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Doug Aitken’s first major hometown exhibition since 2005 consists of four interlocking parts, filling Regen Projects’ two galleries and weaving between interior and exterior space. Migration (2008), the latest in Aitken’s series of ambitious video installations (it previously screened at the 55th Carnegie International and New York’s 303 Gallery), is presented in two forms, running during business hours on a specially fabricated, scaled-down digital billboard inside Regen Projects II and playing continuously from dusk to dawn on two adjacent walls of the main gallery’s exterior. The double projection can be seen by cars driving either direction on Santa Monica Boulevard, as suits a work partly about isolation and repetitive travel. Meanwhile, a collection of recent light box pieces occupies the main gallery’s interior—seven illuminated photographs manipulated into words and geometric shapes. The glowing image of a livestock auction building fills letters that spell out “FATE” (the handle comes up, the hammer comes down, 2009); a triptych of human silhouettes have hearts represented by pictures of a cave opening filled with sunlight (Heatwave, 2009). Finally, a few miles away, in the sky above LA><ART, an actual billboard, albeit one too diminutive to deliver the proper impact, displays the “FATE” photograph, bringing the exhibition full circle.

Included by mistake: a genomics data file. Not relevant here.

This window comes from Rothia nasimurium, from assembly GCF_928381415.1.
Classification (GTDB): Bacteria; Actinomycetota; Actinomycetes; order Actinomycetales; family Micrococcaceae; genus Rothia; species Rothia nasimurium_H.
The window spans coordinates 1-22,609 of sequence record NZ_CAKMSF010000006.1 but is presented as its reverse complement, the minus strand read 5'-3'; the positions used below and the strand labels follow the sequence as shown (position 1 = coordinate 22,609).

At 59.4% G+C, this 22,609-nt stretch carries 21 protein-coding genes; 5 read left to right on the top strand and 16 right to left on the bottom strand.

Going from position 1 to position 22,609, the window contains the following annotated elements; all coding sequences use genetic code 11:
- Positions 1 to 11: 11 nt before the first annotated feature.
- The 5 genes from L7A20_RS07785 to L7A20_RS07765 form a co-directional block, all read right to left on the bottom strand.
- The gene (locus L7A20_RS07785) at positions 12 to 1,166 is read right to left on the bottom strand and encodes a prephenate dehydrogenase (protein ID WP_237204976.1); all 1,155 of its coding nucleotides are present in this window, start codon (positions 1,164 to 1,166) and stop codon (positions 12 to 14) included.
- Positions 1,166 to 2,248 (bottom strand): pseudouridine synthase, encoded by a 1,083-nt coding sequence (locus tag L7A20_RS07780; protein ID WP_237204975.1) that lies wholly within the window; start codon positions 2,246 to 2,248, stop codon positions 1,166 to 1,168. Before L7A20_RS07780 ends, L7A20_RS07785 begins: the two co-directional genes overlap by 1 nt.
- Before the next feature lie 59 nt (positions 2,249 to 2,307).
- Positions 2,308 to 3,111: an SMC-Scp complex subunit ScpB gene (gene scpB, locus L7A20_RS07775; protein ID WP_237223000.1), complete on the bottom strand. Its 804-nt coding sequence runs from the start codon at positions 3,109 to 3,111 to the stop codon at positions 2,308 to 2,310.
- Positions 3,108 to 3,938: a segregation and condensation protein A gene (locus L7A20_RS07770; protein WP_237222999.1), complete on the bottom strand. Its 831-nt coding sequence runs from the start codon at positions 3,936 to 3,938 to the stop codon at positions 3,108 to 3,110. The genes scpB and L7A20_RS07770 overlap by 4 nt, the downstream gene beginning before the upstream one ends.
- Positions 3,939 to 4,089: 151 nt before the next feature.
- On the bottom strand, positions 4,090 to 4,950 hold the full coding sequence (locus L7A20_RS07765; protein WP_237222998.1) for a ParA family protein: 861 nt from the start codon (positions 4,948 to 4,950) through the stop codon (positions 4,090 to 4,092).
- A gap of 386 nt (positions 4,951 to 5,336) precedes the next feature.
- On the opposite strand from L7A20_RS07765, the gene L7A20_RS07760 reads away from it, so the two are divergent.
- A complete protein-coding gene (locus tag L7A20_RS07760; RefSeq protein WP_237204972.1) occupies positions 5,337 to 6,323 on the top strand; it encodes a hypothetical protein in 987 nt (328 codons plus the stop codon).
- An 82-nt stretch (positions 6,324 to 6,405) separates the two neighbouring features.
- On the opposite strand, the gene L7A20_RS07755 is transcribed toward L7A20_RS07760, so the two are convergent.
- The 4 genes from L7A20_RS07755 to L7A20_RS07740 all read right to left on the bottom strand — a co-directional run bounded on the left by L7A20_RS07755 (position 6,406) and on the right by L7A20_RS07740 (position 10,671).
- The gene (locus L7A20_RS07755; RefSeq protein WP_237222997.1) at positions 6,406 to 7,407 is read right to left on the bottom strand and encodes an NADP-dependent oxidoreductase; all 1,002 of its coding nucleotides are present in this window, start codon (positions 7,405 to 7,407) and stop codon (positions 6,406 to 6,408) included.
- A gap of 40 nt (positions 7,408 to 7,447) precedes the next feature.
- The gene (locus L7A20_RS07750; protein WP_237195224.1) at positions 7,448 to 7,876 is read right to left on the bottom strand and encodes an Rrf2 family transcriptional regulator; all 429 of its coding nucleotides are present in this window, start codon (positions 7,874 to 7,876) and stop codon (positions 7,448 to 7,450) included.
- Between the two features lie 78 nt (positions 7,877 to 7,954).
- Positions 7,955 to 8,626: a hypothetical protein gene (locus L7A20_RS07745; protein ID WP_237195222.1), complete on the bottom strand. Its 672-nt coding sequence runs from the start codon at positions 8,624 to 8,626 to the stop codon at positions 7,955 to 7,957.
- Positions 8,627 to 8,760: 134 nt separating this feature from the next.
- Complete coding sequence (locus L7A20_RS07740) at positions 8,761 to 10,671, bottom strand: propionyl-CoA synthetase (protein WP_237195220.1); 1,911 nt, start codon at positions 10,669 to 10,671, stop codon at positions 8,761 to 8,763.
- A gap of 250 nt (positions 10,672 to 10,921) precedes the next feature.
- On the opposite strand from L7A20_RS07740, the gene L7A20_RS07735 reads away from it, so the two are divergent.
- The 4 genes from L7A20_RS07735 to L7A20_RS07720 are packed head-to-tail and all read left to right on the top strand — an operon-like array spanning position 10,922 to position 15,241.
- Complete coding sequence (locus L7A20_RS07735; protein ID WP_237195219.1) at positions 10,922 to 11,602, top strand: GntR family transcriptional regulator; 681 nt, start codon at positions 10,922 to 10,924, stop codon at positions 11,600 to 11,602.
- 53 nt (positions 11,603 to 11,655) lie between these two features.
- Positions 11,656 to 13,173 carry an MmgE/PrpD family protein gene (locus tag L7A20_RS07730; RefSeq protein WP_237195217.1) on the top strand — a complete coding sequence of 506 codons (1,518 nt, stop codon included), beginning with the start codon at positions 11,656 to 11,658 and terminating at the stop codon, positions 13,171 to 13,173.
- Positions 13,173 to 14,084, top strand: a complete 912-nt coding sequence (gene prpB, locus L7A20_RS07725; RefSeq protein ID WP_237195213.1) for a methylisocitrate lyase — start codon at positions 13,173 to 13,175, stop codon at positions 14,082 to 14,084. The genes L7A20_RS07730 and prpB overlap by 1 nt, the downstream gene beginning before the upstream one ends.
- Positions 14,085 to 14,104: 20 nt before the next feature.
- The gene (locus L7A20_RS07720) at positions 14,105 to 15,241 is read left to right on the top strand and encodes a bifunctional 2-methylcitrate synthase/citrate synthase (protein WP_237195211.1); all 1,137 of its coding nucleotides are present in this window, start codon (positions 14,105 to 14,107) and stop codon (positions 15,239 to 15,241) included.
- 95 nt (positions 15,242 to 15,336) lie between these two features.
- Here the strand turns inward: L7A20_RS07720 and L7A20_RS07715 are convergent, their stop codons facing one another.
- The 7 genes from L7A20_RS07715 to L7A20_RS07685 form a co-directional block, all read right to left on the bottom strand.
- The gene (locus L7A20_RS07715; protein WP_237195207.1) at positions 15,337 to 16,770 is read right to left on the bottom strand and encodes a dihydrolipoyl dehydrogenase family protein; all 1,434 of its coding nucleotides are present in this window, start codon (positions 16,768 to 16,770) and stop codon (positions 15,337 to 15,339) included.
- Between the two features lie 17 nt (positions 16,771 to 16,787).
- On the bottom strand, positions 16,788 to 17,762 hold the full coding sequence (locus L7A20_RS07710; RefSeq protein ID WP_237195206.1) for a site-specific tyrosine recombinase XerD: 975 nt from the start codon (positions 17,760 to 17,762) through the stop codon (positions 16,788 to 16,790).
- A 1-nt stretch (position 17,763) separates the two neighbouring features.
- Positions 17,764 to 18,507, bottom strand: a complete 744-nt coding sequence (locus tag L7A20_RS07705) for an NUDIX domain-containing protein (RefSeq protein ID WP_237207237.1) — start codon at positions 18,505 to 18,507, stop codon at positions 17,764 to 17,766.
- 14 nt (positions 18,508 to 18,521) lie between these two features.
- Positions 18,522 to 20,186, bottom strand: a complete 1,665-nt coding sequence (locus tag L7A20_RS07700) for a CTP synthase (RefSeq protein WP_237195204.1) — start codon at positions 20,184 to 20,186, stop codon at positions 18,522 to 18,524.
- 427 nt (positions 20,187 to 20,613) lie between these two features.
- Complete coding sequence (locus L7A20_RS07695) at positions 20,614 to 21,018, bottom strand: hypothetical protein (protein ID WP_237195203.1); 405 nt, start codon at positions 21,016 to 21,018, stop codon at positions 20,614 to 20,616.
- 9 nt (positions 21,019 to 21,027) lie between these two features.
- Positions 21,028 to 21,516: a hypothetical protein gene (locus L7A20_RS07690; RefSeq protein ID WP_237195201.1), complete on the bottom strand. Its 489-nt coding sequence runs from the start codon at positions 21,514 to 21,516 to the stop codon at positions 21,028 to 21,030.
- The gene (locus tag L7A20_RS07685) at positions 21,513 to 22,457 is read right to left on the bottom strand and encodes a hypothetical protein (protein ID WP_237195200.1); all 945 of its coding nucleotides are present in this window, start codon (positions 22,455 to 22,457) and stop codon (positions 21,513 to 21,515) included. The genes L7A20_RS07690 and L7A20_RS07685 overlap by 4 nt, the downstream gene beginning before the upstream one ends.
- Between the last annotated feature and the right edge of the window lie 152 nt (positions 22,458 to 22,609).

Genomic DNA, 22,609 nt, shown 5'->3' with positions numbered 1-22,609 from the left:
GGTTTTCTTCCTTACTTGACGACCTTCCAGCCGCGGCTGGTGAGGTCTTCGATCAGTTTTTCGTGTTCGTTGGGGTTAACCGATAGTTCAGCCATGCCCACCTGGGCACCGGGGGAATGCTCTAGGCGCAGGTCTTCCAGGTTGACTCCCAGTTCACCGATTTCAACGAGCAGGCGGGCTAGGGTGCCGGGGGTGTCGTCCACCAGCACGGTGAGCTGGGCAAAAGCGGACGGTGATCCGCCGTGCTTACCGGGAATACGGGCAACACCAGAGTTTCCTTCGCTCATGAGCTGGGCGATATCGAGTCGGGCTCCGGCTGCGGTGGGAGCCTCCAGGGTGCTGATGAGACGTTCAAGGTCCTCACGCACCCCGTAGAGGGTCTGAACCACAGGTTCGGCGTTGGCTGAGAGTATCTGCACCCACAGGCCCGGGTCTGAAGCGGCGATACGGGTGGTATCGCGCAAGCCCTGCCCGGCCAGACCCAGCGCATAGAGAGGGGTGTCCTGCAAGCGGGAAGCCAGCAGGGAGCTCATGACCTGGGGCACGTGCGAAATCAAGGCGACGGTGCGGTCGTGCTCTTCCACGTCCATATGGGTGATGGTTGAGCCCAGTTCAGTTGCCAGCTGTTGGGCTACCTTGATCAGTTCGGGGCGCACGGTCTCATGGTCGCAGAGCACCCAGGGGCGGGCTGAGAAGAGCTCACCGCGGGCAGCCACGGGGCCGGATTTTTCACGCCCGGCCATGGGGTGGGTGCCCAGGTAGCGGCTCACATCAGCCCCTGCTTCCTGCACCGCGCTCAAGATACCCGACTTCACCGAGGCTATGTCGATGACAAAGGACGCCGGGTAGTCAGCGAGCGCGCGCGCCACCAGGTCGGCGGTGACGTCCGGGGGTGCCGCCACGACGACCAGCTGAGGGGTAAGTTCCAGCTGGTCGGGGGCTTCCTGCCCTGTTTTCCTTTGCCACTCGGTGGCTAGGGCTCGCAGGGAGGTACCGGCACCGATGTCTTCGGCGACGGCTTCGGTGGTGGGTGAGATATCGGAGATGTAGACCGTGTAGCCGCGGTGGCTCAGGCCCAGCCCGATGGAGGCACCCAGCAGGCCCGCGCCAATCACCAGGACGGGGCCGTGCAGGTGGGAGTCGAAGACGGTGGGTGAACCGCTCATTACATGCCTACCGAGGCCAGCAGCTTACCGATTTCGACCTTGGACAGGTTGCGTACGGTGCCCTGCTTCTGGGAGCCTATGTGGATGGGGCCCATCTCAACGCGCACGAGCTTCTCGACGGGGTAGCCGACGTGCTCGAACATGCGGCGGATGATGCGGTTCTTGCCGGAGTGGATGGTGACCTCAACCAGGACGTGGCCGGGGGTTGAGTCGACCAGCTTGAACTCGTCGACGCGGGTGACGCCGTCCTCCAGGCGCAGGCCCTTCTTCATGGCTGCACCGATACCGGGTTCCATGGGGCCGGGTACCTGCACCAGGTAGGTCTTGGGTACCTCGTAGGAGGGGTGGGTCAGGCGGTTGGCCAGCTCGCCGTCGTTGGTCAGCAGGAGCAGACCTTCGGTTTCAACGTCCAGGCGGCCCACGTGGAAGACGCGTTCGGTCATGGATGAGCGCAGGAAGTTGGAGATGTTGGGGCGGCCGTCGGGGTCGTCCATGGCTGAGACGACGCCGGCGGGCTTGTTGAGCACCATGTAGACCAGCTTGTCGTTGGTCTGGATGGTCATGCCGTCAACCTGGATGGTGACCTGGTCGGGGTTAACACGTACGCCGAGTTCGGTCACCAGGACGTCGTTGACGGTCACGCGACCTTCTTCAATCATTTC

But migration is the obvious centerpiece—a mesmerizing, melancholic 24-minute epic in which a procession of animals and birds mostly common to North America inhabits a sequence of banal rooms in the kinds of motels that populate lonely stretches of the American highway. They carry out instinctual acts, engaging with the strange surroundings as they would their normal habitats: a cougar gnaws the bed pillows and wrestles the sheets to the floor; a buffalo butts heads with the standard-issue lamps; a beaver paddles in the bathtub. Aitken’s camera follows with a reverent gaze, lingering on bristly fur, velvety antlers, dusty hoofs and glassy eyes, closing in on each protagonist’s legendary attributes—the owl’s stare, the horse’s musculature—playing up the disconnect between this cast of intricately made living creatures and their manufactured surrounds.

People have grown accustomed to understanding themselves as the foreground against nature’s backdrop. Migration inverts this convention. Interspersed shots of American landscape (the video roughly describes an east-west cross-country journey) show evidence of human activity: trains and barges advance; oil derricks peck the ground; electricity hums. But like the presence of animals concealed behind rocks and vegetation, human existence in these scenes is ghostly.